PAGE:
If you want to make it look like a fastq file, you can continue adding characters to the second sed command. To simply add dummy "?" symbols for the quality, you could do this:

            sed "/^NB/{N;s/\n/\t/}" original_file | sed "s/\(^NB.*+\)\(.*\)\t\(.*\)/\1\2\n\2\3\n+\n$(printf '?%.0s' {0..84})/g"

            Just double check that the output looks right, etc. I wrote this fairly quick and probably didn't test it enough! If there are any unexpected tab or newline characters in the file it won't work .

            Let me know how you go!

            Cheers,

            Matt.

            Comment

            Latest Articles

            Collapse

            • seqadmin
              Exploring the Dynamics of the Tumor Microenvironment
              by seqadmin




              The complexity of cancer is clearly demonstrated in the diverse ecosystem of the tumor microenvironment (TME). The TME is made up of numerous cell types and its development begins with the changes that happen during oncogenesis. “Genomic mutations, copy number changes, epigenetic alterations, and alternative gene expression occur to varying degrees within the affected tumor cells,” explained Andrea O’Hara, Ph.D., Strategic Technical Specialist at Azenta. “As...
              07-08-2024, 03:19 PM
            • seqadmin
              Exploring Human Diversity Through Large-Scale Omics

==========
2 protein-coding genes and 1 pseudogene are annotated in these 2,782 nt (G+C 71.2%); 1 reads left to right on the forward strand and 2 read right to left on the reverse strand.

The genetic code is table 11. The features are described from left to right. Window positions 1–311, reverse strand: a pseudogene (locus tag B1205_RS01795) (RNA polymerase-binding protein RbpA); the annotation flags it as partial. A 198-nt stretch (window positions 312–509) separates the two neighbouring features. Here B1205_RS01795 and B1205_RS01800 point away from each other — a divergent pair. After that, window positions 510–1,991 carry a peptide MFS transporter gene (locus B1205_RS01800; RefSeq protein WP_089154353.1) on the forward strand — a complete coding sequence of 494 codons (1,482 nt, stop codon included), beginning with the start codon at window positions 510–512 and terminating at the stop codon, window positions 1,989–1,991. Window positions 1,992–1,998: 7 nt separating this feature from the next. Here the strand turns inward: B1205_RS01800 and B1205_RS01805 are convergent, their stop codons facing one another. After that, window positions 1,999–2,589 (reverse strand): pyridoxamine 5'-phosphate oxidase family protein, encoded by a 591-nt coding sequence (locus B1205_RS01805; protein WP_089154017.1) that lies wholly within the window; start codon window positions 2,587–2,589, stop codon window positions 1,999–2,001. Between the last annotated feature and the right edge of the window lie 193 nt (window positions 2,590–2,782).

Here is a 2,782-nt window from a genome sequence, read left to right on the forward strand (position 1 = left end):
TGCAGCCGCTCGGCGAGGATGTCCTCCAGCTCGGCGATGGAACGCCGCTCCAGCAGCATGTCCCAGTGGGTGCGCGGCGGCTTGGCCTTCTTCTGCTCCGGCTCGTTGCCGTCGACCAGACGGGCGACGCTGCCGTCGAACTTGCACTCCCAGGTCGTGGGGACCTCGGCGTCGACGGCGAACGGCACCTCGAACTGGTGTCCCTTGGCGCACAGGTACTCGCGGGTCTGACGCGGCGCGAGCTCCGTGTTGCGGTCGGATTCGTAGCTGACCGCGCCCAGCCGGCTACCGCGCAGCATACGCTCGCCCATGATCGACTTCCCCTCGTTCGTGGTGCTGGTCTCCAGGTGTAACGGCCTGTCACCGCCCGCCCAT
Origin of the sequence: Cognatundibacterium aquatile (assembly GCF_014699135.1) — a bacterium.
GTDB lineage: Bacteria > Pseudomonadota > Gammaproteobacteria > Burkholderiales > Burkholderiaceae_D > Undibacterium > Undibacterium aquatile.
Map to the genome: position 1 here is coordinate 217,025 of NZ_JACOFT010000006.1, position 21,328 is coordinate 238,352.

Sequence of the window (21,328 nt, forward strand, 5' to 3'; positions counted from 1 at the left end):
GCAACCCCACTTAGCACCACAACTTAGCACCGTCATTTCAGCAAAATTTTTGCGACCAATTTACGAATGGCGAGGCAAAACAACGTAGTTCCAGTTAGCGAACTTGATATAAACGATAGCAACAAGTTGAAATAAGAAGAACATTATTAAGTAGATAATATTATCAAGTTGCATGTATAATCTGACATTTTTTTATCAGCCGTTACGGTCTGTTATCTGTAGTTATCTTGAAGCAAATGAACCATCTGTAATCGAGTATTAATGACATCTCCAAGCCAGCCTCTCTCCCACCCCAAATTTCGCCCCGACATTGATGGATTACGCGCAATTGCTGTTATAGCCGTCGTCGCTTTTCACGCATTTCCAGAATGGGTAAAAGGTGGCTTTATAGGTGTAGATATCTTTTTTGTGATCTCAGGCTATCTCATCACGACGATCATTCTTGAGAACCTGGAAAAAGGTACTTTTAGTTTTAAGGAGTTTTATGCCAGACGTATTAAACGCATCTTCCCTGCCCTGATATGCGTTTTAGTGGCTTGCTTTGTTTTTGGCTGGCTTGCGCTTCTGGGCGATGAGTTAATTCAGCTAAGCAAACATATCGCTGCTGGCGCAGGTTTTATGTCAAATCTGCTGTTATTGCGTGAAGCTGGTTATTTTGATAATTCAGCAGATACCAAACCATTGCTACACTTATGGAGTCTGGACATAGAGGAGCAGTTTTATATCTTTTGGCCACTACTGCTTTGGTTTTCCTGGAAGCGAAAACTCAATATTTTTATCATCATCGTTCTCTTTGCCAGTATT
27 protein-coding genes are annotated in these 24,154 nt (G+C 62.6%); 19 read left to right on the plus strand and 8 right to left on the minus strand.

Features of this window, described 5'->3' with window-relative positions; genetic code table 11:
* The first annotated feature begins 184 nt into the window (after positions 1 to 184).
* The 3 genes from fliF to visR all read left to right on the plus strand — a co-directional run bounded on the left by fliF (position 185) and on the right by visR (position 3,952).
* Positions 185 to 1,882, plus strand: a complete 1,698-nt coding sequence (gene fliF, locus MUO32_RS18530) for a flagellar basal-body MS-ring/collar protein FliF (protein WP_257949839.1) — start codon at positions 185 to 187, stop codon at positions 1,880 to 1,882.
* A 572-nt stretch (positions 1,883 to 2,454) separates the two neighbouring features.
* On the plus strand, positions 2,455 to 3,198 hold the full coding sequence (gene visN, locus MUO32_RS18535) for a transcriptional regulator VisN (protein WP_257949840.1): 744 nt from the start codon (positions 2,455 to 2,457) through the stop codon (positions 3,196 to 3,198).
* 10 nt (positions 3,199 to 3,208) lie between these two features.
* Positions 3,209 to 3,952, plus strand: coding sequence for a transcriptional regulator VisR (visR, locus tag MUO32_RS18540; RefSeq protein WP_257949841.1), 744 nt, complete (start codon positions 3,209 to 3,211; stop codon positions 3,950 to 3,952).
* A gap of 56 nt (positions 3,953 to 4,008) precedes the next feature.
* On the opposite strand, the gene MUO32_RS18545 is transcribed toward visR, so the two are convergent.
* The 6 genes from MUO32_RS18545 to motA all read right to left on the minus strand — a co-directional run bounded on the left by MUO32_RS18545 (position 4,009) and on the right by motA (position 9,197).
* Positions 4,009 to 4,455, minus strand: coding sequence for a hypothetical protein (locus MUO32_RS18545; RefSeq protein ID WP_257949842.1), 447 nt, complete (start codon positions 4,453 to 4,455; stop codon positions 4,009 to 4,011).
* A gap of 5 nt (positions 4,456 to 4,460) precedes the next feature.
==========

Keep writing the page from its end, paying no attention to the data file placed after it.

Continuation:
by seqadmin


              In 2003, researchers from the Human Genome Project (HGP) announced the most comprehensive genome to date1. Although the genome wasn’t fully completed until nearly 20 years later2, numerous large-scale projects, such as the International HapMap Project and 1000 Genomes Project, continued the HGP's work, capturing extensive variation and genomic diversity within humans. Recently, newer initiatives have significantly increased in scale and expanded beyond genomics, offering a more detailed...
              06-25-2024, 06:43 AM

            ad_right_rmr

            Collapse

            News

            Collapse

            Topics Statistics Last Post
            Started by seqadmin, Yesterday, 05:49 AM
            0 responses
            15 views
            0 likes
            Last Post seqadmin  
            Started by seqadmin, 07-15-2024, 06:53 AM
            0 responses
            27 views
            0 likes
            Last Post seqadmin  
            Started by seqadmin, 07-10-2024, 07:30 AM
            0 responses
            38 views
            0 likes
            Last Post seqadmin  
            Started by seqadmin, 07-03-2024, 09:45 AM
            0 responses
            204 views
            0 likes
            Last Post seqadmin  
            Working...
            X